Ringworm

By: Joe Swails


What is ringworm?
Ringworm is a fungal infection of the skin which usually affects the scalp, toenails and feet. It is not actually caused by a kind of worm – as its name suggests. It is called Ringworm because the infection often appears as a round shape or ring.

Ringworm can appear on the:

Head

Groin

Nails

Feet, and

Beard area

Symptoms
Symptoms of ringworm are scaly red, ring or oval-shaped flaky patches which appear on the skin. They spread from the centre outwards and are usually itchy, tender and painful. The infected areas can also have a slightly raised edge.

Where nails are infected, they can become discoloured and thickened, and scaling skin around the infected area can occur. The nails may also crumble over time.

In the scalp area, hair may be lost inside the ringworm patches with bald circular areas appearing (this can also occur in the beard area). There may be several itchy patches, which can range from a few millimetres to up to 5 centimetres in size.

Causes
Anyone can develop ringworm. It is mostly caused by a group of fungi (plant-like organisms) called dermotophytes which can be picked up from another person, a domestic animal, soil, and even things like household objects which humans and pets that are infected with ringworm have come into contact with, such as: towels, bed linen, clothing and hairbrushes.

Diagnosis
If you suspect that you might be suffering from ringworm or any other kind of fungal infection, seek the advice of your GP. After taking your medical history into account, he or she will then carry out a physical examination of the infected area/s and ask you relevant questions about any other associated symptoms. A small piece of the infected area may be removed for testing and examination under a microscope. However, to avoid waiting time, your GP will probably start you on a course of treatment immediately.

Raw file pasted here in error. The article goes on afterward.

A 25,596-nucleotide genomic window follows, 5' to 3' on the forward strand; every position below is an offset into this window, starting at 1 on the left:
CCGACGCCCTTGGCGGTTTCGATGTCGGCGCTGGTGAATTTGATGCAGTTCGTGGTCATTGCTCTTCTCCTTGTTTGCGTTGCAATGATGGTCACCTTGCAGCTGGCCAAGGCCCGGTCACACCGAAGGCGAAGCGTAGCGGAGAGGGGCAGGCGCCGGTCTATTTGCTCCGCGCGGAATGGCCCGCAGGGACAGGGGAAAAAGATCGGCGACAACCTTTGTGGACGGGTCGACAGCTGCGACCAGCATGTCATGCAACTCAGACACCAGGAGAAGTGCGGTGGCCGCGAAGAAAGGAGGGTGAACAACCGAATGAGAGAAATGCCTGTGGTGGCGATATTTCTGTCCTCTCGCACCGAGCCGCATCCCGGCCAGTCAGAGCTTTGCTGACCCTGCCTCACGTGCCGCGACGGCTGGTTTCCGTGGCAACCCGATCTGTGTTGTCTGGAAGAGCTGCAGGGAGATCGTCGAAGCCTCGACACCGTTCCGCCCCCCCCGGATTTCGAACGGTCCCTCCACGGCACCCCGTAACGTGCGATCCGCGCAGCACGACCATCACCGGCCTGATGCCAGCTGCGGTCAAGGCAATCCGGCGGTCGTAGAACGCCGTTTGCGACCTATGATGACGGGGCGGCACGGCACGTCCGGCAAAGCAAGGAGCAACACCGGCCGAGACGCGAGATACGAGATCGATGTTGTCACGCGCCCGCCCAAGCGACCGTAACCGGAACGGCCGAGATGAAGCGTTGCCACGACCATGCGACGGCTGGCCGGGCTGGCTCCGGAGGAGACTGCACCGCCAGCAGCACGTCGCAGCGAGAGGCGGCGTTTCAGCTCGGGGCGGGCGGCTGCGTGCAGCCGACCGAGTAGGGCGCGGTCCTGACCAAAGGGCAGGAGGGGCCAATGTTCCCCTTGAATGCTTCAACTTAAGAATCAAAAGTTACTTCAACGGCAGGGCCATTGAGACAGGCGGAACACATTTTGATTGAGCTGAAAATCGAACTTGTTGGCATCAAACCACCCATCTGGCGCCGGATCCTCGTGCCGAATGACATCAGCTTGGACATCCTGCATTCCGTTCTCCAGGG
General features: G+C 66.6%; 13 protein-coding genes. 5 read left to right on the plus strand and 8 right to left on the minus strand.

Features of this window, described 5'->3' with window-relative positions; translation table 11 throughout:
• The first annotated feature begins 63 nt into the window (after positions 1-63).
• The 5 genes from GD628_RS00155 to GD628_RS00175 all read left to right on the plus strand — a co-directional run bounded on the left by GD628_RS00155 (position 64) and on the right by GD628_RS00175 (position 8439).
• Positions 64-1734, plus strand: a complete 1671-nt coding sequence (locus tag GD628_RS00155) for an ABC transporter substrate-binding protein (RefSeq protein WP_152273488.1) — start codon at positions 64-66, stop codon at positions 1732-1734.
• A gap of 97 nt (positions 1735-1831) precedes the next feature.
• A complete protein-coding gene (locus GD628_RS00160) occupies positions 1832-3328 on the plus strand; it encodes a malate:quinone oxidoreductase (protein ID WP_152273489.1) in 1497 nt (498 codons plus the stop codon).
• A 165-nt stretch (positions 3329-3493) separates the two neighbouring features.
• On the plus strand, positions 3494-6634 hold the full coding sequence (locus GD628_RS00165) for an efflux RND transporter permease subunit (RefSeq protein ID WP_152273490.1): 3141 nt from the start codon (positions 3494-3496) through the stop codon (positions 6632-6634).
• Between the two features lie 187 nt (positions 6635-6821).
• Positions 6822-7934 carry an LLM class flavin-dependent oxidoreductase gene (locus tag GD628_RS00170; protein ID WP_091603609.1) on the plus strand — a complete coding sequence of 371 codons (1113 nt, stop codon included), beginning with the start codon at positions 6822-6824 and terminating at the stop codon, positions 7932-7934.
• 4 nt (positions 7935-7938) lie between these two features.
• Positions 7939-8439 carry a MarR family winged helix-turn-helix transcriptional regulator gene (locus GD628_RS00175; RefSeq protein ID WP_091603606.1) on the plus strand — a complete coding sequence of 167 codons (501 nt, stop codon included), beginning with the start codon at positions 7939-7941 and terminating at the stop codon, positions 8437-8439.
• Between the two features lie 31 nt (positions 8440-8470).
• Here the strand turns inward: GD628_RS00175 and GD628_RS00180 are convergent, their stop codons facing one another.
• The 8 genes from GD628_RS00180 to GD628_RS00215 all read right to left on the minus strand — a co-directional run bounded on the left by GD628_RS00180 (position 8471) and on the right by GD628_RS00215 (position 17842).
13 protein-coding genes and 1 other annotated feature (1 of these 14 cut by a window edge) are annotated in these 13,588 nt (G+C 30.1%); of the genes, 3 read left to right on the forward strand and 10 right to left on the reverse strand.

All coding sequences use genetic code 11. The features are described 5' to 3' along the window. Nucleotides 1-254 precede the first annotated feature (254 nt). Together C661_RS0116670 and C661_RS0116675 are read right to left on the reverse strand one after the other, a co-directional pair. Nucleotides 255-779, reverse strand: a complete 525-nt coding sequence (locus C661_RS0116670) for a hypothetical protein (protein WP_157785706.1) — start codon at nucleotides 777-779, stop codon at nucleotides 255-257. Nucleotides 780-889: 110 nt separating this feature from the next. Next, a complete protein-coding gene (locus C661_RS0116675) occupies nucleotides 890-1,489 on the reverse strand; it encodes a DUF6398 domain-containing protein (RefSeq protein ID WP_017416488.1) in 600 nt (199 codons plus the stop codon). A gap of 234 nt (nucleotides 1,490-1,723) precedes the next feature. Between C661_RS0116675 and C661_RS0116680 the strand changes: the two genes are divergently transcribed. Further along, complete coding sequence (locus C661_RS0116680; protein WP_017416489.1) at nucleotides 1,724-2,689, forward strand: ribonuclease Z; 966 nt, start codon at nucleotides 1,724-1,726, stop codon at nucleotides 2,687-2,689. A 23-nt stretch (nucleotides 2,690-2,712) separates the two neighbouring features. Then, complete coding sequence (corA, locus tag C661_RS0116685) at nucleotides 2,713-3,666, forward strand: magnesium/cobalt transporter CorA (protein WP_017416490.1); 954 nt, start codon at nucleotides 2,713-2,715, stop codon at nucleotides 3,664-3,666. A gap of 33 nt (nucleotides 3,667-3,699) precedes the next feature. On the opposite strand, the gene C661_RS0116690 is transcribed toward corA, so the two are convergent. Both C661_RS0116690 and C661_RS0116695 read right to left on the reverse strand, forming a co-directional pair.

Treatments
Treatments for ringworm include:

Anti-fungal tablets and creams

Anti-fungal shampoo

Anti-fungal nail paints and tablets

These can be bought as over-the-counter products.

Where these prove ineffective, your GP will prescribe a stronger course of treatment such as drugs like imidazoles or terbinafine. Where the infected area is particular severe, you may be prescribed topical corticosteroid which is applied to the skin to soothe the soreness.

To prevent ringworm developing or recurring, always:

Dry yourself thoroughly with a clean, dry towel after bathing and washing

Avoid sharing towels

Wash bedding and nightclothes frequently

Change underwear and socks daily

How Chemist Online can help
Through this website we have a range of anti-fungal products available to buy that provide effective relief from the itching, burning and soreness associated with skin conditions like ringworm, such as: Mycil Ointment and Lamisil Athletes Foot Spray which is particularly effective at relieving itching and soreness in the groin area.

www.chemistonline.co.uk

This information and advice is not intended to replace the advice of your GP or chemist. Chemist Online is also not responsible or liable for any diagnosis made by a user based upon the content of the Chemist Online website. Chemist Online is also not liable for the contents of any external internet sites listed, nor does it endorse any commercial product or service mentioned or advised on any of the sites.

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